Rain Man with a Kalashnikov.
(Another Bob the Movie Man Showcase Theatre).
The scene: studio execs in a board room in Warner Brothers. Greg Silverman, head of Creative Development walks into the room full of his most creative guys and slams a script by Bill Dubuque onto the table.
Silverman: “Affleck needs a real zinger of a film to follow his Batman work and this is it… but we we need a really riveting title… something to grab everyone’s attention and get them begging to pay their ticket money to see. Hit me!”
Creative 1: “The Autist?”
Silverman: “Like your thinking…. good Oscar associations… but perhaps a tad non-PC.”
Creative 2: “Under the Skin?”
Silverman: “Been done. Besides, don’t want everyone thinking they’re going to see THAT much of Johansson again”
A grey looking financial director, sitting in the corner: “Er… sir… I’ve got an idea….”
So… it’s not the most PR-friendly title in the world, but it is a whole lot more interesting than it sounds. Ben Affleck plays the titular accountant (who may or may not be called Christian Wolff) – a sort of evil Jack Reacher of the financial world: off-the-grid behind multiple aliases and with financial fingers in more murky pies around the world than seems tasteful.
Not only is he a mathematical genius with the numbers, but is also extremely handy with his fists and an arsenal of high powered weaponry he keeps in his executive trailer home… ready to up-roots and disappear at any time.
Supported over the phone by a mysterious ‘Pepper-Potts-style’ personal assistant, who appears more machine than person, Affleck is guided from job to job, dropping in the occasional “normal” job to keep the authorities off his tail. One of these is for a bio-technology company headed up by Lamar Black (John Lithgow) who brings him in – against the wishes of his FD and long term friend Ed Chilton (Andy Umberger) – since all appears not quite right in the books. Junior accountant Dana Cummings (Anna “Pitch Perfect” Kendrick) is the young lady who has seen the discrepancy but can’t track it down in the labyrinthine accounts.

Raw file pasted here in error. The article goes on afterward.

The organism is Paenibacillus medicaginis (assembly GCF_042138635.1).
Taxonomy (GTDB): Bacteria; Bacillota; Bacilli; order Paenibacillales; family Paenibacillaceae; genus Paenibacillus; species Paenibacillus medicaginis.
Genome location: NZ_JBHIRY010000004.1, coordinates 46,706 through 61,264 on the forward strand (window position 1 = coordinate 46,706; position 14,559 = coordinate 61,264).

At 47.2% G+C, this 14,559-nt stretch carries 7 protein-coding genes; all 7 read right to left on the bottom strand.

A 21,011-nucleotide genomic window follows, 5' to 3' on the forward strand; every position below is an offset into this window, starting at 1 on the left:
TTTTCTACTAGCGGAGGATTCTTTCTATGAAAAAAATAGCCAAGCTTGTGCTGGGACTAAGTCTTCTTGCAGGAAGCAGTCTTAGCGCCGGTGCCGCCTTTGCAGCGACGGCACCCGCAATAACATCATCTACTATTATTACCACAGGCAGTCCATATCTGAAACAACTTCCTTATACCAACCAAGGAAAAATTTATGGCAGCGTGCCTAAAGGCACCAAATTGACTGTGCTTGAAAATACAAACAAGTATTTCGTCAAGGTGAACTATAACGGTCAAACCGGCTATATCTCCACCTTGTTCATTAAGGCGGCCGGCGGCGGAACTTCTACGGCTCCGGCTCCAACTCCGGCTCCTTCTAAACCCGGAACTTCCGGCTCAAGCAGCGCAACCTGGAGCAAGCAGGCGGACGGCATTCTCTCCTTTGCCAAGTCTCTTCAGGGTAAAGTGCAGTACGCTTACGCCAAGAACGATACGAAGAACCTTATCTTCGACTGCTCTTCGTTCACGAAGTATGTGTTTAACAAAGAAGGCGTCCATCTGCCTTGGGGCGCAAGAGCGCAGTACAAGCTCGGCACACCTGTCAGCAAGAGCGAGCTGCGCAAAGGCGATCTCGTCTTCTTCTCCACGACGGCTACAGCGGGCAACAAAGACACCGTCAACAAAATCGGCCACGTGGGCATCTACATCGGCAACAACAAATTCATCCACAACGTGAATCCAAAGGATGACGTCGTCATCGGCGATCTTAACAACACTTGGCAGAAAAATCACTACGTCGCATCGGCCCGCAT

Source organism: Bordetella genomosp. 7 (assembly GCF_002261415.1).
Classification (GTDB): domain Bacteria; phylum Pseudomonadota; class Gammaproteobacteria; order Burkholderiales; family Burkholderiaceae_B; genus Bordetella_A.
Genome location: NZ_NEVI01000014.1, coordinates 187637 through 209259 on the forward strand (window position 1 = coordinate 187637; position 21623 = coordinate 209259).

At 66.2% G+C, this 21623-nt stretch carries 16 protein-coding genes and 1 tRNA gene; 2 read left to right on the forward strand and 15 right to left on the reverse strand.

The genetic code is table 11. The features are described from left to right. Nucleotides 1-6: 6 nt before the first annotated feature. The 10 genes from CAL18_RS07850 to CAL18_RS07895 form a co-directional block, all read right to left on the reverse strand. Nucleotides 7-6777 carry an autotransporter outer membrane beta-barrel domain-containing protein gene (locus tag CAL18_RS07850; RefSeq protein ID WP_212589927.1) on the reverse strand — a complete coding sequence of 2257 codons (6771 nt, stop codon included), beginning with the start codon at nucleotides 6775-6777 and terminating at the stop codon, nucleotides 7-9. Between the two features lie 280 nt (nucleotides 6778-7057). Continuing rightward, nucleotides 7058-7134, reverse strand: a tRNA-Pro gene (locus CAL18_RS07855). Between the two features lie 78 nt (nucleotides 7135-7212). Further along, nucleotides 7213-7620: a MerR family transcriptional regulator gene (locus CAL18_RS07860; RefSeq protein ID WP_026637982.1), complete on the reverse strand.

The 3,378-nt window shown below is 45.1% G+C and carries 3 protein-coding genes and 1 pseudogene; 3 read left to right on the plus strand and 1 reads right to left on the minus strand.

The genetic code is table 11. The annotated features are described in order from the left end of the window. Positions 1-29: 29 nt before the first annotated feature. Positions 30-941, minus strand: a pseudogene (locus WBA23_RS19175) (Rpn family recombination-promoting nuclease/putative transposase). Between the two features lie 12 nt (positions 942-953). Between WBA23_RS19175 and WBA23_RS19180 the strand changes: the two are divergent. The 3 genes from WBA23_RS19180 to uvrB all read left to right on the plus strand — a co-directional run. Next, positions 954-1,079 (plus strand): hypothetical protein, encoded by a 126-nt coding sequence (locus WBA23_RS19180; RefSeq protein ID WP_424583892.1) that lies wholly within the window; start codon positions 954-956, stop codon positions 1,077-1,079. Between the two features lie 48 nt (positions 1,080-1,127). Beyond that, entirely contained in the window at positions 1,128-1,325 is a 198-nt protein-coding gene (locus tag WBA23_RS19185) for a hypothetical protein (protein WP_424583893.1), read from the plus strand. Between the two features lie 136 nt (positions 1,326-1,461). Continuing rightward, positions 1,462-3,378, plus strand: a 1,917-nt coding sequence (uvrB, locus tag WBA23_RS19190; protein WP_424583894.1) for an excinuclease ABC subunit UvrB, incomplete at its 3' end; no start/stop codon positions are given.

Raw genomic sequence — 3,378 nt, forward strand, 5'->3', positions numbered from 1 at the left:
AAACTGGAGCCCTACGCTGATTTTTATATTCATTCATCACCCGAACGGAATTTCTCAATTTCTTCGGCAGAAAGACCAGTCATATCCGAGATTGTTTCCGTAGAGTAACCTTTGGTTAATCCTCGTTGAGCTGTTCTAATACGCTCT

This so called ‘safe’ job lands both him and Dana in extreme danger as person or persons unknown, fronted by a hired ‘heavy’ played by Jon Bernthal, try to prevent some dodgy activities coming to the surface.
As a parallel thread, the head of the Treasury Department’s Crime Enforcement Division, Ray King (J.K. Simmons, “Whiplash”) strong-arms (for no readily apparent reason) analyst Marybeth Medina (an impressive Cynthia Addai-Robinson) into pursuing Wolff. With a keen intellect and a strong incentive she begins to close in.
Directed by Gavin O’ Connor, this – for me – is a frustratingly inconsistent film. When it flies, it really flies well, both at an action level and at a dramatic level. The flashback scenes to Wolff’s childhood are well done, showing how the autistic and needy youngster who needed compassion, quiet and understanding got the exact opposite from his militaristic father (Robert C Treveiler) to ‘jolt him out of’ his condition. It is easy to understand how he turned out the way he did.
On the flip side, the plot progression almost deliberately shines a spotlight on some questions (no spoilers) that if you ask them you immediately see the answers, resulting in most of the rest of the plot falling into place without shock or surprise. There was only one genuine twist for me, right at the end of the film, that I didn’t see coming.
The script by Bill Dubuque (“The Judge”) delivers some really nice scenes between Affleck and Kendrick, some smart (and genuinely funny) one-liners and one of the best abruptly ended speeches since Samuel L. Jackson’s in “Deep Blue Sea”. However, the whole Treasury Investigation story-line (however good it is to see J.K. Simmons act) is somewhat superfluous to the whole thing and just doesn’t work.
Kendrick and Affleck have good chemistry, with Affleck trying desperately to breathe some likeability into what is a pretty cold and calculating character. It’s hard though to empathise with someone who – albeit indirectly – is the source of such misery around the world through drugs, terrorism, dictatorships and God-knows what else. Kendrick plays kooky and naive really well, but she really ought to get some protocols sorted out around letting people into her apartment: she really doesn’t seem to learn!
It’s a nice idea and entertaining to watch, but the delivery is flawed.
Fad Rating: FFFf.